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Deepwater Horizon Oil Spill

Background Information

Oil that washed ashore On April 20, 2010, BP Exploration and Production Inc. (BP) was using Transocean's mobile offshore drilling unit Deepwater Horizon to drill a well in the Macondo prospect (Mississippi Canyon 252–MC252) when the well blew out. The drilling unit exploded and caught fire, resulting in the death of 11 workers. Two days later, Earth Day, the platform sank releasing millions of barrels of crude oil into the Gulf of Mexico over a period of 87 days. In addition, over 1 million gallons of dispersants were applied to the waters of the spill area in an attempt to disperse the oil. An undetermined amount of natural gas was also released to the environment as a result of the spill. It will be years before the full extent of the injuries are known. However, some restoration have begun to speed known resource injuries toward recovery, while other restoration activities can only be implemented once the full suite of natural resource losses are considered and appropriate restoration options are selected. The oil spill, along with associated removal activities, adversely affected and injured natural resources within the jurisdictions of the United States and the States of Texas, Louisiana, Mississippi, Alabama, and Florida and resulted in lost recreational uses of those resources. Texas suffered from both direct (e.g. direct oiling on beaches and wildlife) and indirect impacts (e.g. decreased recreational use; damaged habitat which in turn negatively impacted wildlife populations) as a result of the spill.

Map of Texas coast showing oiled areas
Above is a map displaying preliminary information regarding the location of oil that was observed on the Texas shoreline.

Legal Basis Requiring BP to Restore Lost Resources

Pursuant to the Oil Pollution Act, designated federal and state trustees for natural resources are authorized to (1) assess natural resource injuries resulting from a discharge of oil or the substantial threat of a discharge and response activities, and (2) develop and implement a plan for restoration of such injured resources. The Trustees have made the following findings:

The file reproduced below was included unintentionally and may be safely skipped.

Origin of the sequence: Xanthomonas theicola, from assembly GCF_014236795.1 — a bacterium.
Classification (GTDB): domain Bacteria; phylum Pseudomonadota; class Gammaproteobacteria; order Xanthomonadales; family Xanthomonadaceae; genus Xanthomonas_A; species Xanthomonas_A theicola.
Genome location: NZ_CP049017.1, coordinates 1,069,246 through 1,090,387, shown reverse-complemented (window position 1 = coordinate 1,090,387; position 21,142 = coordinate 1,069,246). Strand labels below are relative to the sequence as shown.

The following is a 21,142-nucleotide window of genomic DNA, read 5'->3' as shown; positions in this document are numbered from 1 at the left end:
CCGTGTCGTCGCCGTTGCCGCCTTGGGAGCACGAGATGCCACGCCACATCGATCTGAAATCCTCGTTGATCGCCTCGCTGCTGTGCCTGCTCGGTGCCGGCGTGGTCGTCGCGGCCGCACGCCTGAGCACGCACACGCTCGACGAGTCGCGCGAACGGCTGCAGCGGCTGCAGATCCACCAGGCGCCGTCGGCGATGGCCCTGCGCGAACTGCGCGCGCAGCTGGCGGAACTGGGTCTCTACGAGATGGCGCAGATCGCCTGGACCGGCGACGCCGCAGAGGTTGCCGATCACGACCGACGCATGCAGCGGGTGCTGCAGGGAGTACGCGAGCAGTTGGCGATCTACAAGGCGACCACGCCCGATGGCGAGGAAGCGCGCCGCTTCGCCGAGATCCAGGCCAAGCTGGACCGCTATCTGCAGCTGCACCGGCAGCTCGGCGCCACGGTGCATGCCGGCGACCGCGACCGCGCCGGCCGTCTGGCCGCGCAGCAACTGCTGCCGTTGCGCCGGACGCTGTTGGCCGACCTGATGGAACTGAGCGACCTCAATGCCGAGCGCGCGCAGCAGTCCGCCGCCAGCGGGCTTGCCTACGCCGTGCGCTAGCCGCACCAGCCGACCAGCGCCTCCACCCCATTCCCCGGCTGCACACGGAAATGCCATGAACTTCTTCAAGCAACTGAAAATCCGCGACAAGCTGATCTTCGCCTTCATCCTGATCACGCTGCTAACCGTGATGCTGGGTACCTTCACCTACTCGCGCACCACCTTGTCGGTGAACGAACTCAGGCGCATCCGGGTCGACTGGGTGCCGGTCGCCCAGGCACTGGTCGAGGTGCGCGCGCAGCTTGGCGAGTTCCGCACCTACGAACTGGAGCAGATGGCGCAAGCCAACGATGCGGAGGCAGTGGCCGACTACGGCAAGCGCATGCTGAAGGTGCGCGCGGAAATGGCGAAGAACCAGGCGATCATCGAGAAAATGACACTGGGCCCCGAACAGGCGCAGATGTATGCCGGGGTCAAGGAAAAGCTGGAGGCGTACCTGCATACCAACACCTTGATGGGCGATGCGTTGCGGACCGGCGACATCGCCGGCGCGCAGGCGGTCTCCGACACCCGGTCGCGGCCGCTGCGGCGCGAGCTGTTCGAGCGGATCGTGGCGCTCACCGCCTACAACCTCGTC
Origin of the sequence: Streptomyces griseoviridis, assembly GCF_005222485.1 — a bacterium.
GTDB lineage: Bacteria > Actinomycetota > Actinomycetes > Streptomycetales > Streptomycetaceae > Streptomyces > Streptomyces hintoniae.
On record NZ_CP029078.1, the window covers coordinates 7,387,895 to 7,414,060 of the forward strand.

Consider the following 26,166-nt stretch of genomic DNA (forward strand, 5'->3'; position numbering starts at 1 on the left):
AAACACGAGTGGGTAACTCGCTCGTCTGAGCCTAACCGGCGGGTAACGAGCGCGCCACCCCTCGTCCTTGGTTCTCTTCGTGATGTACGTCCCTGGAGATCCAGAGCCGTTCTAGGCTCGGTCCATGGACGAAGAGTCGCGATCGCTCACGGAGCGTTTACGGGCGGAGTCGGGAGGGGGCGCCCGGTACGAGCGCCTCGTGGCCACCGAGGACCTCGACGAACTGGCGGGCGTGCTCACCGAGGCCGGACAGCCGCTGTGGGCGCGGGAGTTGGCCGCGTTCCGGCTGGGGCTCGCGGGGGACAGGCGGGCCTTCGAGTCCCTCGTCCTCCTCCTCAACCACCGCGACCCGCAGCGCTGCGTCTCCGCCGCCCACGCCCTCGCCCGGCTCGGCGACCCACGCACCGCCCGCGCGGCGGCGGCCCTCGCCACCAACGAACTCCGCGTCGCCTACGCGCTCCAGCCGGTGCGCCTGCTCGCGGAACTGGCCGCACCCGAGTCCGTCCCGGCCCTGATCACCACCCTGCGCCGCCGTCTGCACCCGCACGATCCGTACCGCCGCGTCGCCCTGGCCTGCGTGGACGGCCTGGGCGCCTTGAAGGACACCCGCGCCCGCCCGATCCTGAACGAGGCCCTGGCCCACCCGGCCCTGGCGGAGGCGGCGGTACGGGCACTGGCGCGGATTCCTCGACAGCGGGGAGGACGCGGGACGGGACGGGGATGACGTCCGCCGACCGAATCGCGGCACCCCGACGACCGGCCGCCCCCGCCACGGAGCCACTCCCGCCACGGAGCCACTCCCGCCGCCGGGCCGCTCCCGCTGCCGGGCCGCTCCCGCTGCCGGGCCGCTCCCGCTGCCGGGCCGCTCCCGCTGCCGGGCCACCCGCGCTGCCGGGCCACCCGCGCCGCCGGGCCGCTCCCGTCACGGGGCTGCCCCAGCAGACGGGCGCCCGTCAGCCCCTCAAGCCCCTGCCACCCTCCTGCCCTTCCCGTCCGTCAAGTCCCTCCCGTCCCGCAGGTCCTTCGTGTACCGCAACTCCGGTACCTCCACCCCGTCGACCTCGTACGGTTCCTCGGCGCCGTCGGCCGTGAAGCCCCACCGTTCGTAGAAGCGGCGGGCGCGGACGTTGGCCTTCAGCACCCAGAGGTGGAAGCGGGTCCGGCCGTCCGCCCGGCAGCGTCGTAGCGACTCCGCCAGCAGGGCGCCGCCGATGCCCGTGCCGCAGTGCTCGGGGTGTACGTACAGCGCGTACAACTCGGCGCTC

1. The explosion on the mobile offshore drilling unit Deepwater Horizon on April 20, 2010, and other associated occurrences resulted in discharges of oil into and upon navigable waters of the United States, including the Gulf of Mexico, as well as adjoining shorelines.
  2. The discharges were not permitted pursuant to federal, state, or local law; are not from a public vessel; and are not from an onshore facility subject to the Trans-Alaska Pipeline Authority Act.
  3. Natural resources under the trusteeship of the Trustees have been and continue to be injured and threatened as a result of discharged oil and associated removal efforts. The discharged oil is harmful to natural resources exposed to the oil, including aquatic organisms, birds, wildlife, vegetation, and habitats.

Discharged oil and the response activities to address the discharges of oil have resulted in adverse effects on natural resources and services that those resources provide in and around the Gulf of Mexico and along its adjoining shorelines. The full extent of potential injuries is currently unknown, and may not be known for many years; however, current natural resources and resource services that have been impacted due to the discharged oil include but are not limited to the following:

Accordingly, the Trustees have determined they have jurisdiction to pursue restoration under the OPA.

Technical Working Groups

A number of technical working groups made up of technical and legal representatives for the Gulf Coast natural resources Trustees have been established to evaluate potential impacts to the fate and effect of oil and dispersants. These groups develop and carry out pre- and post-impact field studies. For Deepwater Horizon, the technical working groups are collecting data on:

Workplans and Data from these technical working groups.

Fish and Wildlife Links

Response Links

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